Residential Fire Sprinklers


Fire sprinklers have been used to protect many commercial properties for over 100 years. Properly installed and maintained systems have been dramatically effective at saving lives and property in commercial properties. Sprinkler systems are also available for residences and in addition to the life safety benefits, they increase property value and may lower your home insurance costs.

Clearing-up the Hollywood Misconception

They don't all go off at once.

Individual sprinkler heads activate only in the vicinity of a fire, minimizing water damage while protecting your remaining property and loved ones. We highly recommend these systems to everyone, especially those renovating, buying, or building a house.

Residential Sprinkler Costs Continue to Drop 

The cost of a sprinkler system averages around $1.50 per square foot in a hew home. For an existing home, the range is from $2.50 to $5 per square foot depending on how difficult it is to run the pipes. One major factor contributing to the lowered costs is building codes now allowing the water supply piping to be made of flexible plastic, which makes installation in existing buildings much easier.

New Construction Sprinkler Head

Residential Sprinklers Differ in Design Than Commercial Sprinklers.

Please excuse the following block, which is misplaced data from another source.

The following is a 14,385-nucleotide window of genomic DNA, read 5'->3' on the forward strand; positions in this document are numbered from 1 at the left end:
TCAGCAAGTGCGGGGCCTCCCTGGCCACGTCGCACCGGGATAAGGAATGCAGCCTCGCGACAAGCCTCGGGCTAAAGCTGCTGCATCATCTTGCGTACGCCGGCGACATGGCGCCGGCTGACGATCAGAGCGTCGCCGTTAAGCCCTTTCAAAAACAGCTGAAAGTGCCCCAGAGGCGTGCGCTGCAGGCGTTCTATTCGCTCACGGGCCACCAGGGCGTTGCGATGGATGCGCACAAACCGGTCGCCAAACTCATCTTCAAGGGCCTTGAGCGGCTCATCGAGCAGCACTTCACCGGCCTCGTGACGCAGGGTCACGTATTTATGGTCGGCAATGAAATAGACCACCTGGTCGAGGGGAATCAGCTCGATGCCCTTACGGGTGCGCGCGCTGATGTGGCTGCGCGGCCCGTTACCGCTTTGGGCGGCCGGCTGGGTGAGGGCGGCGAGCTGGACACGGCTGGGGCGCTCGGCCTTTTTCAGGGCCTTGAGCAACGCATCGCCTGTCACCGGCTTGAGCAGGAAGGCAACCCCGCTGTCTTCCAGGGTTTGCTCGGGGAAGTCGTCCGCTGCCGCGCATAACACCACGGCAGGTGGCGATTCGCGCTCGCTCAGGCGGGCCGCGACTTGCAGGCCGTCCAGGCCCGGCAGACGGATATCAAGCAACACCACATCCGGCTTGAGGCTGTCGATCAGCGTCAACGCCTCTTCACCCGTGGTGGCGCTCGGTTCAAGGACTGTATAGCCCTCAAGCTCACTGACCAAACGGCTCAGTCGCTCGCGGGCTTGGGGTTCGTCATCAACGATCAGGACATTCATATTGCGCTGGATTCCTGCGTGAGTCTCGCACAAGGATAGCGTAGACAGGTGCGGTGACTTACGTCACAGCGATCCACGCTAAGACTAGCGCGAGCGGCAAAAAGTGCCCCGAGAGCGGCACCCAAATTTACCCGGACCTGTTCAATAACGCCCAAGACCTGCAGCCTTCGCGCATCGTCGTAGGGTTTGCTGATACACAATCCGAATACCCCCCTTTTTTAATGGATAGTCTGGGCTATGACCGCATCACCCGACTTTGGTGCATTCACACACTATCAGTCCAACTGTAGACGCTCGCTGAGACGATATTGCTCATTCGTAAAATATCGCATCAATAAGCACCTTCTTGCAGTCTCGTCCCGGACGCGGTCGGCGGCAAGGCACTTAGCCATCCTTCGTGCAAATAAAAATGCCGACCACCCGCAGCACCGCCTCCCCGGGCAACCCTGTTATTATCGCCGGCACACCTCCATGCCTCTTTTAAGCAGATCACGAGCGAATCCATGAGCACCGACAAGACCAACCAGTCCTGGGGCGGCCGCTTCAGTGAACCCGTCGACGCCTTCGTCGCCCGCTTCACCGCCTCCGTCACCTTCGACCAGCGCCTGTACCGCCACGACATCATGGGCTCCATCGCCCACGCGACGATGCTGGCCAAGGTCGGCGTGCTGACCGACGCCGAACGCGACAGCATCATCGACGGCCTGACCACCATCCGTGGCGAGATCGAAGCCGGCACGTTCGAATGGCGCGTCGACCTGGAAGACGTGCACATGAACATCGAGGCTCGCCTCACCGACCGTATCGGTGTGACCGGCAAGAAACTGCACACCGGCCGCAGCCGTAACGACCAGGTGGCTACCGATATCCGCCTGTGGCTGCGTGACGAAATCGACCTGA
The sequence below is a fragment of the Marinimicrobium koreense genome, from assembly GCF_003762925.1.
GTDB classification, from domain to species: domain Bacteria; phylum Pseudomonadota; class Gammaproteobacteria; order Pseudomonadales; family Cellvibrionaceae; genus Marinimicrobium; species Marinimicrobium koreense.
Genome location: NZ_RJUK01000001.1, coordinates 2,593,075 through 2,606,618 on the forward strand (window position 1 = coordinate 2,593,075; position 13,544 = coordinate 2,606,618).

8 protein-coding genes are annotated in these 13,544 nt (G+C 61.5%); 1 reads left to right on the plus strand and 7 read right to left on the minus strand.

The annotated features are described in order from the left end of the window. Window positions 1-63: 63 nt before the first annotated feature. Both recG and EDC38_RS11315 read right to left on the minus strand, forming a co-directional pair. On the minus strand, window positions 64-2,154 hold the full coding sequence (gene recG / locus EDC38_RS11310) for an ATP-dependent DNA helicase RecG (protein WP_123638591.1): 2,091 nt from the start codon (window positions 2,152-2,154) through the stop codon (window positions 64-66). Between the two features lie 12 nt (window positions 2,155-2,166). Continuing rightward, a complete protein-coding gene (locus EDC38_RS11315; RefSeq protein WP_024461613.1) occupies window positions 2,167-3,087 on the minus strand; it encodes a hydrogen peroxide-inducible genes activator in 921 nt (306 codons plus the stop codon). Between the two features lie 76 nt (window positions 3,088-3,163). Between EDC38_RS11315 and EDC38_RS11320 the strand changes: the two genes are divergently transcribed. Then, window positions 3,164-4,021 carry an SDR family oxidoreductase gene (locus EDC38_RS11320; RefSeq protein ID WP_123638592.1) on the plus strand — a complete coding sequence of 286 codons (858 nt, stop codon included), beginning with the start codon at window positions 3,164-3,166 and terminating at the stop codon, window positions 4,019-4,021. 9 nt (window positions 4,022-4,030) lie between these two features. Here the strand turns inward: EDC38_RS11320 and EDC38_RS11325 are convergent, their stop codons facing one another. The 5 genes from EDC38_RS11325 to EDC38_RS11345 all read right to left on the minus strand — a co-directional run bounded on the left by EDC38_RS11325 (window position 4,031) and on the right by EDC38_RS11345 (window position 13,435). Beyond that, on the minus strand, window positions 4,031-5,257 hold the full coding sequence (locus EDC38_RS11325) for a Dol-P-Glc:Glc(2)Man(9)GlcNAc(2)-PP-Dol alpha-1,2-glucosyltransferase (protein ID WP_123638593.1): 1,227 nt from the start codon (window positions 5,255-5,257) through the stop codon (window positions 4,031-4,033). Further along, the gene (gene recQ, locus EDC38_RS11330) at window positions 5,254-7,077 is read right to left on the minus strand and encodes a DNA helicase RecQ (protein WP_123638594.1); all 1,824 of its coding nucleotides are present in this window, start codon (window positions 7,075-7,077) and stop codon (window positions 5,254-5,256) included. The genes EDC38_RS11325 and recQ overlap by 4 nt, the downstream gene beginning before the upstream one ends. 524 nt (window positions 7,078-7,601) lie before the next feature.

The sprinklers that you find in hotels, offices and other commercial buildings use larger quantities of water because fires in these types of buildings can involve large fuel loads. Residential sprinkler systems use "rapid response" technology to allow activation when the fire is still in its very early stages. This slows the spread and helps limit the generation of deadly smoke. Smaller fuel loads and quicker activation allow residential sprinklers to require less water, meaning the typical home's domestic water supply is usually sufficient.

How Sprinklers Work

Limited Water Damage 

Unlike fires you watch on TV and in the movies, real fires typically activate only one or two sprinkler heads directly over a fire . Because they begin working while a fire is still in its incipient stage (small), one or two heads usually extinguish or control most fires. The damage caused by a fire that spreads will far exceed the damage done by a sprinkler. The heads that activate in residential sprinkler systems discharge water at a lower rate to minimize flooding of your home. After a fire, or if a head is accidentally damaged (very rare), a supply valve can quickly shut off the water. Avoid doing this yourself after a fire; always call 9-1-1 even if the fire was extinguished and and let us determine it is safe to shut off the water.

You Still Need Smoke Alarms

The combination of smoke alarms and sprinklers in your home greatly increase your chances of surviving a fire. Smoke alarms will be your first alert for a fire and allow you to escape quickly while your sprinkler system activates to control the fire. Smoke alarms can also provide warning of fires that start in areas out of range of sprinklers, such as within a wall cavity.